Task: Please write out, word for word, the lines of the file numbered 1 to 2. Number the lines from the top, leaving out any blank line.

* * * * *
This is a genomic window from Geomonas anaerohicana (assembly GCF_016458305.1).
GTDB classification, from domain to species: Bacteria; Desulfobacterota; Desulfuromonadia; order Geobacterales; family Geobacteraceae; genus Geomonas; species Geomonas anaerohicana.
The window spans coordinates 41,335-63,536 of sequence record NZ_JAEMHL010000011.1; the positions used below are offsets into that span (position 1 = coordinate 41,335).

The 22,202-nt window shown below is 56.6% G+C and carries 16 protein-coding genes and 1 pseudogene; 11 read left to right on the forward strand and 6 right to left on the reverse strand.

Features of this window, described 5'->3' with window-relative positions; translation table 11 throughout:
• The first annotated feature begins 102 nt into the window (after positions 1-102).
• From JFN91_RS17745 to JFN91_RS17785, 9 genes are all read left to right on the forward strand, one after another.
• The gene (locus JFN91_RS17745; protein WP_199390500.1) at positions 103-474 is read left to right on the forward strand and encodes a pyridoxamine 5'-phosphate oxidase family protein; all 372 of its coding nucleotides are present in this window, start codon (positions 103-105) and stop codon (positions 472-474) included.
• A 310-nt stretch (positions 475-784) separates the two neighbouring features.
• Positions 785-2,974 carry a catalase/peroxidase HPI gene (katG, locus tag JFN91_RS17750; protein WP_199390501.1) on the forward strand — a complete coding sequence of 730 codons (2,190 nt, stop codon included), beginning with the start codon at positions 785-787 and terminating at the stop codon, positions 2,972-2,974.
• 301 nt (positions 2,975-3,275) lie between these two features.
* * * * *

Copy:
This is a genomic window from Geomonas anaerohicana (assembly GCF_016458305.1).
GTDB classification, from domain to species: Bacteria; Desulfobacterota; Desulfuromonadia; order Geobacterales; family Geobacteraceae; genus Geomonas; species Geomonas anaerohicana.